Reprising his role from the previous movie (it feels weird calling it that as the events here precede that one) is Matthias Schweighofer as Sebastian Schlencht-Wöhnert/Ludwig Dieter, the expert safe-cracker who is recruited by the mysterious beauty Gwendoline Starr (Nathalie Emmanuel) for a string of heists in Europe.
The nerdy hero and Gwendoline are joined by the other members of her team; Alexis Broschini/Brad Cage (Stuart Martin), Korina Dominguez (Ruby O. Fee), and Rolph (Guz Khan). With Sebastian’s help, they must do the seemingly impossible as a vengeful Interpol agent closes in on their trail.
I was shocked when I found out that the lead actor here also directed the film. I’m not familiar with him or any of his previous works and I must say I disliked him as a character in the prequel.
Finding out that Schweighofer helmed this one while playing the protagonist was another thing that made me think, ‘I hate this actor’s character already and they made him a director in this unnecessary sequel? Man, am I going to have a kick out of bashing this movie!’
Matthias Schweighofer and Nathalie Emmanuel in ARMY OF THIEVES
I did not like Army of the Dead and I saw no reason why a decision to make a prequel was made. Zack Snyder’s zombie movie failed in almost every way so naturally, I was eager to see this one and also give it a scathing review. Well, Army of Thieves turned out to be a delightful surprise.
Whereas Army of the Dead is a dark and disappointing film, Army of Thieves is the opposite; the injection of humour and suspense make it a far better movie than Snyder’s own.
Granted, the zombie flick had some elements of comedy but it was largely forced and failed to elicit the desired effect. This one succeeds as most of the comic moments achieved what they were meant to, and that is because the lead actor manages to make his character by the far the most interesting to watch.
As I said earlier, Matthias Schweighofer came across as irritating in Army of the Dead but here, he is why you want to follow the events of the plot to its conclusion.
Sebastian has always been fascinated with safes as a child and after being unwittingly plunged into a contest to prove his worth, he meets the delectable Gwen who convinces him to leave his dull existence and follow them to make something meaningful of his life.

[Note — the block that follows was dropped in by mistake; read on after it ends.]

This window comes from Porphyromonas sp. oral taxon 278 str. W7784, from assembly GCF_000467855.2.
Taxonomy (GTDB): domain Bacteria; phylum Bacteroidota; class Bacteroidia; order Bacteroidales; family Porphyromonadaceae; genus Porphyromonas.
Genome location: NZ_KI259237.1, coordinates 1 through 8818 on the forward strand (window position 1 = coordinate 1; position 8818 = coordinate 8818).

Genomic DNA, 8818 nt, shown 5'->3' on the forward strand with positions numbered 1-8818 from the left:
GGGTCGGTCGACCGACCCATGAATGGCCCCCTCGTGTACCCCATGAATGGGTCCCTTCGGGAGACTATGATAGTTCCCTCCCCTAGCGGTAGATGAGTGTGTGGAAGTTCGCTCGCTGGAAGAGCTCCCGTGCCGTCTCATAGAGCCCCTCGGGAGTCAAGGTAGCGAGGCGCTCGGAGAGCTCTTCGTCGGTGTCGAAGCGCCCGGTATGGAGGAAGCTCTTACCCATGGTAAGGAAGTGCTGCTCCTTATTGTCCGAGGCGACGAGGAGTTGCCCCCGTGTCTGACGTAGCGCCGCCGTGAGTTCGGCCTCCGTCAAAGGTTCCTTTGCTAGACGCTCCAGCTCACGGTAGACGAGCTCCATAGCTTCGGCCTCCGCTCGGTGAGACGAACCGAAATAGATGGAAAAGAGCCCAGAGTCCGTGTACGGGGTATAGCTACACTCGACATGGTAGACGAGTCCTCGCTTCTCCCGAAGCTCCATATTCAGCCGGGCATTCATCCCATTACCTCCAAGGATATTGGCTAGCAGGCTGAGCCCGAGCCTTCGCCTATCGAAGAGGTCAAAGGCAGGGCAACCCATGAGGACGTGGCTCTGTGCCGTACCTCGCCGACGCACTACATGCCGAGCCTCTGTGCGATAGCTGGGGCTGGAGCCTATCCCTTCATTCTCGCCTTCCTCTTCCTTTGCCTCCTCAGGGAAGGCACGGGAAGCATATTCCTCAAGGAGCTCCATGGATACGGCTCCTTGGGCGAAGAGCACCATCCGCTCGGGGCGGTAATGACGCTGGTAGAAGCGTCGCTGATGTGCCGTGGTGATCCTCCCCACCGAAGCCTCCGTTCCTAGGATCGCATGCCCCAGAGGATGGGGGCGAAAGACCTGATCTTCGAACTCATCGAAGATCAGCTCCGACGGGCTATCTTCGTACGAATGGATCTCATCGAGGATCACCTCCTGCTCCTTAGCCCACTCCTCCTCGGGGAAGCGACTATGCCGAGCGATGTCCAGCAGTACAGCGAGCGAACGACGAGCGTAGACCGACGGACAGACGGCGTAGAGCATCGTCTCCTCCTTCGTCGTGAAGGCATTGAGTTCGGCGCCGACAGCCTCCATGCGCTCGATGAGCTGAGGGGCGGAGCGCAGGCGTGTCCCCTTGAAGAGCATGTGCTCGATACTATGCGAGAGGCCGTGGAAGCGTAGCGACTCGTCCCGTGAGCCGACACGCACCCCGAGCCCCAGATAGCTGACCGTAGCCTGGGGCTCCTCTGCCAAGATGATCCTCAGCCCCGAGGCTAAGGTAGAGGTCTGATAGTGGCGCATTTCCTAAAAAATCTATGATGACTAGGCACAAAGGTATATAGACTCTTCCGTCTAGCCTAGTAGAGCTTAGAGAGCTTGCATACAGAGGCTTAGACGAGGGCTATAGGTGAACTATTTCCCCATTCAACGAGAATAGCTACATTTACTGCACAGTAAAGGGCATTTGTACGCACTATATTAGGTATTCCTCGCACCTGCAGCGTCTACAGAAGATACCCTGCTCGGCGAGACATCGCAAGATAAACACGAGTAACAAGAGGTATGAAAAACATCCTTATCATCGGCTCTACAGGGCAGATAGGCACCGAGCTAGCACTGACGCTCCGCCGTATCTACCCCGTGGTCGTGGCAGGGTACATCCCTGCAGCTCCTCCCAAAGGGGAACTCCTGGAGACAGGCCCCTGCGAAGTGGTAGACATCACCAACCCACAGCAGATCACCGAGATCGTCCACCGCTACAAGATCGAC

The hero finds it hard to refuse when a beautiful maiden arrives asking for his help. From the get-go, he is floored by her looks and charm but they are not the reason why he agrees to the job. As a fan of the man who designed the safes, he sees the moment as an opportunity to connect with someone he has always revered on some kind of personal level.
I feel I owe Schweighofer an apology because of the harsh words I used on his character in my review for Army of the Dead. It is his compelling and grounded performance here that makes his character remarkably nuanced.
As for Game of Thrones alum Nathalie Emmanuel, she hardly convinced me she is the talented pickpocket she is said to be. Other than acting as the brains of the outfit and the heists, and kicking a few asses along the way, she never really gets a chance to show why she became a most wanted criminal or how talented she is in that regard.
Gwen is meant to be charismatic but it is the buff-looking Brad Cage whose presence trumps hers whenever they appear together. Even Korina, the rebellious computer hacker, makes more of an impression than she does.
This is not to say that Emmanuel’s Gwen is insignificant. She does contribute meaningfully to the plot progression (especially the final act where her loyalty to the hero is proven in the most selfless way) but she could have been so much more than a pretty face giving the commands.
I love the cinematography, the shots, and the effects used in the action scenes (which could have been better, by the way).
There were moments where the jokes seemed inappropriate and Nathalie Emmanuel trying to be funny was just not convincing at all.
If there is one thing that this film suffers from is the lack of a real antagonist. It would have been really something to pit the hero against a villain who would prove to be his intellectual equal. But that doesn't happen, and the one who ends up being the so-called bad guy gets defeated so easily that I wondered why it was written that way.
Also, there were times I got the feeling that the screenwriter put in some unnecessary things just to distract the viewer from some of the film's downsides. While it works for the most part, it doesn't remove the movie's shortcomings.
When it comes to the acting, I tip my heart to the lead star for a job well done. After demonstrating how funny and interesting his character can be when it comes to the finale where he is required to show genuine emotion, he doesn't disappoint.
Apart from the Brad Cage guy and the hacker Korina, the supporting characters don't do anything remarkable in the acting department. The Interpol agent who chases them is fun to watch because his frustration is comical and I enjoyed seeing him fail.
I didn't expect that my review for this movie would be positive but I'm always glad when filmmakers prove me wrong by surprising me this way. I only wish I could get more of Sebastian in the sequel being made (yes, there is one coming). Too bad his fate was decided in Army of the Dead.
Final word: Army of Thieves is an enjoyable comedy thriller with a fantastic performance by the lead actor.